20. A new hobby I have taken up since my diagnosis is: hmm, I’m not really sure about this one.  I’ve tried a couple of new things, and they ended up hurting and cramping my hands.  I spend more time in prayer now, and I try to spend more time giving intentional support to others.
  21. If I could have one day of feeling normal again I would: finish unpacking after this move, get rid of all the boxes, vacuum the carpets, make a really nice meal, spend time at my favorite museum, and make some time to snuggle with my husband in bed.  Or, you know, something like that.  🙂
  22. My illness has taught me: that having a chronic condition does not make me a weak person, that it’s important to educate myself on my condition and recent research, and that every one of us is broken in some way… even me.
  23. Want to know a secret? One thing people say that gets under my skin is: “You need to…” or “If you’d just…”  Trust me, I’ve done a lot of research into my condition and into possible treatments.  I know you’re trying to help me, but you sound so condescending, and you’re not giving me credit for trying anything that has a chance of working.  If there were a magic bullet, I would use it, but there’s not.
  24. But I love it when people: offer help in small ways.  Open the door for me.  Help me carry in the groceries.  Notice when I’m struggling and give me a hand.
  25. My favorite motto, scripture, quote that gets me through tough times is: He rescued me because he delighted in me. Psalm 18:19 It’s not just that God loves us all, but that God delights in us.  I think about what it feels like when I am delighted, and I am filled with warmth knowing that someone feels that same way about me.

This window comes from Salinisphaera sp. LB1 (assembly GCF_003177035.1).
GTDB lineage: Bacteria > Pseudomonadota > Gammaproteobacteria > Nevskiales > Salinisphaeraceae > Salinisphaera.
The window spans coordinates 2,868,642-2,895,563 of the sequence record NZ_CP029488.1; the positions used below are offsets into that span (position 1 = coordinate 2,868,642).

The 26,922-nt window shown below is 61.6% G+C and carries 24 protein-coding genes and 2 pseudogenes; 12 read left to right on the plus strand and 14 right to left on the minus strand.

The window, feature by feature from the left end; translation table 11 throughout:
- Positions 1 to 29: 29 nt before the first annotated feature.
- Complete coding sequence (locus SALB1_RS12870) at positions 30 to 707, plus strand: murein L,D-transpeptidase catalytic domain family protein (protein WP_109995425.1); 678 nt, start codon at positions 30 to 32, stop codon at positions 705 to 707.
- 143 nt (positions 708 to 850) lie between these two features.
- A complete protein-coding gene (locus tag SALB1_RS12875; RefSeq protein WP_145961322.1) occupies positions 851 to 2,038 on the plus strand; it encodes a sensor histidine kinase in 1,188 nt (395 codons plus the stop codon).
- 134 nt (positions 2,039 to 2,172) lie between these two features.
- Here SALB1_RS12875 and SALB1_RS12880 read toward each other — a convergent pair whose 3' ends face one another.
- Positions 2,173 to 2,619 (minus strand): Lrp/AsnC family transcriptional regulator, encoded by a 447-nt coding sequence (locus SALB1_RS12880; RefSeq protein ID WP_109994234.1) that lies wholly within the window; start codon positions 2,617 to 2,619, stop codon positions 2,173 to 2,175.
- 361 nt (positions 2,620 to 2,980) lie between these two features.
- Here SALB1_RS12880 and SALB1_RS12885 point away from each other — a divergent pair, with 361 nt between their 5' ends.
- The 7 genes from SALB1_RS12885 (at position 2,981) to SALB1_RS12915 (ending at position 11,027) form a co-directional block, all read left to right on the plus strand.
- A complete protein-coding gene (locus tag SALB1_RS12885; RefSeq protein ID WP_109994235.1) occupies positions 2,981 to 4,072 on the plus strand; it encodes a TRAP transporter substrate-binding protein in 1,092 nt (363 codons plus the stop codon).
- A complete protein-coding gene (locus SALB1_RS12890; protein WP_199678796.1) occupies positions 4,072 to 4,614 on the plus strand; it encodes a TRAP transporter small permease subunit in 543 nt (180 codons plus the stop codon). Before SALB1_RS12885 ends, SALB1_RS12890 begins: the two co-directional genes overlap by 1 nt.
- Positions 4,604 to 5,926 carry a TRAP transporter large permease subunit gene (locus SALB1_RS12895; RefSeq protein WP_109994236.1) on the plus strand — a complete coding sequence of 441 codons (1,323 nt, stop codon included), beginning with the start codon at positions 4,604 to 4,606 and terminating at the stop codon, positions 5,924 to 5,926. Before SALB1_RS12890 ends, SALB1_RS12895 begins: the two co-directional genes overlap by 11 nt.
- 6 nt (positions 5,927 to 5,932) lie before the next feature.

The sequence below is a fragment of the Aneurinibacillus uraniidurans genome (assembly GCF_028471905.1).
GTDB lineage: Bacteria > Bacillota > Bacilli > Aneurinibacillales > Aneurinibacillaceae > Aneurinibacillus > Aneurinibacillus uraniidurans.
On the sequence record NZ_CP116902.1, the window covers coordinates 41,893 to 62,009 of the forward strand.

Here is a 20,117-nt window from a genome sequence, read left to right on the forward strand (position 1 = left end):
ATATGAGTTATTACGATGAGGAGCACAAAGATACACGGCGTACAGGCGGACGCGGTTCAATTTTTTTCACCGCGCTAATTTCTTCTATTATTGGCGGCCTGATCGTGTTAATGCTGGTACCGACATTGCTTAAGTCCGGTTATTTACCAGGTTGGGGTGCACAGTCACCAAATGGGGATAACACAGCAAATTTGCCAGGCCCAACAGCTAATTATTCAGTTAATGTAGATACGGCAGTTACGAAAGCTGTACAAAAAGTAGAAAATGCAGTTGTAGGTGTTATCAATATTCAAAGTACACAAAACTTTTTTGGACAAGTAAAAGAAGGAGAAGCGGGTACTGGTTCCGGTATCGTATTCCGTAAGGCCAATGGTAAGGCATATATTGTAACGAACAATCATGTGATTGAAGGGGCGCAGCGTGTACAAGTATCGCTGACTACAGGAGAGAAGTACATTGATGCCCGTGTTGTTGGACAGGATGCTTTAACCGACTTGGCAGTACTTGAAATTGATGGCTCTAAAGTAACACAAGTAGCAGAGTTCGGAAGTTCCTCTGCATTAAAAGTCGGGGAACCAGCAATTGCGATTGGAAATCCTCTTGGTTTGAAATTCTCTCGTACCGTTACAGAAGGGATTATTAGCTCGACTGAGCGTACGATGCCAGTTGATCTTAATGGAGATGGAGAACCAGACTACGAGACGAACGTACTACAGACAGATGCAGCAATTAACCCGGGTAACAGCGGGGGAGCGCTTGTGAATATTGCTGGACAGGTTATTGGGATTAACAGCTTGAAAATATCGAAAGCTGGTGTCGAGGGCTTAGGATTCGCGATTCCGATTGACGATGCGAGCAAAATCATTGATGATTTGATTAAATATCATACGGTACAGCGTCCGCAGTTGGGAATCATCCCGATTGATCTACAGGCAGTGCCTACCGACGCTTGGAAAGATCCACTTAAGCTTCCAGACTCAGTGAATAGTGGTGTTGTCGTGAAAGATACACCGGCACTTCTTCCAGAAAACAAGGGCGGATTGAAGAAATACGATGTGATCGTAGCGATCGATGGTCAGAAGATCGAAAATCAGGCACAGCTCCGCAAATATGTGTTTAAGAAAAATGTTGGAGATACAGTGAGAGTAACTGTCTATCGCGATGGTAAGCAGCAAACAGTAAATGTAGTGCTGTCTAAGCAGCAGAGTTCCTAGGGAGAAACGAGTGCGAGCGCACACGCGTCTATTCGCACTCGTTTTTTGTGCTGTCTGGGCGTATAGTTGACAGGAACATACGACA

26. When someone is diagnosed I’d like to tell them: you will be okay.  You will walk through the valley of the shadow of death, but you’ll come out the other side stronger.  There are more of us, and we understand.  Read the Spoon Theory, and take it to heart.  Find support anywhere you can.
  27. Something that has surprised me about living with an illness is: I’m the same person I ever was.
  28. The nicest thing someone did for me when I wasn’t feeling well was: listen to me.  And take out the garbage.  🙂
  29. I’m involved with Invisible Illness Week because: so often, those with invisible illnesses are overlook, mistrusted, or written off as drama queens. It is important to help everyone understand — even ourselves! — that we want to work, we want to contribute, we want to do things.  We’re not just lazy bums who want to lie around all day and collect disability.  Sometimes, we just need to count our spoons and rest a little more.
  30. The fact that you read this list makes me feel: all warm and mushy inside, like a bowl of mashed potatoes and gravy.  Thank you for reading all the way to the end.  Next week, I hope maybe you’ll think about those of us who are invisibly ill.  And I hope you’ll give a hand to someone – anyone – that you encounter who needs a little help.

Love and blessings to you in your journey!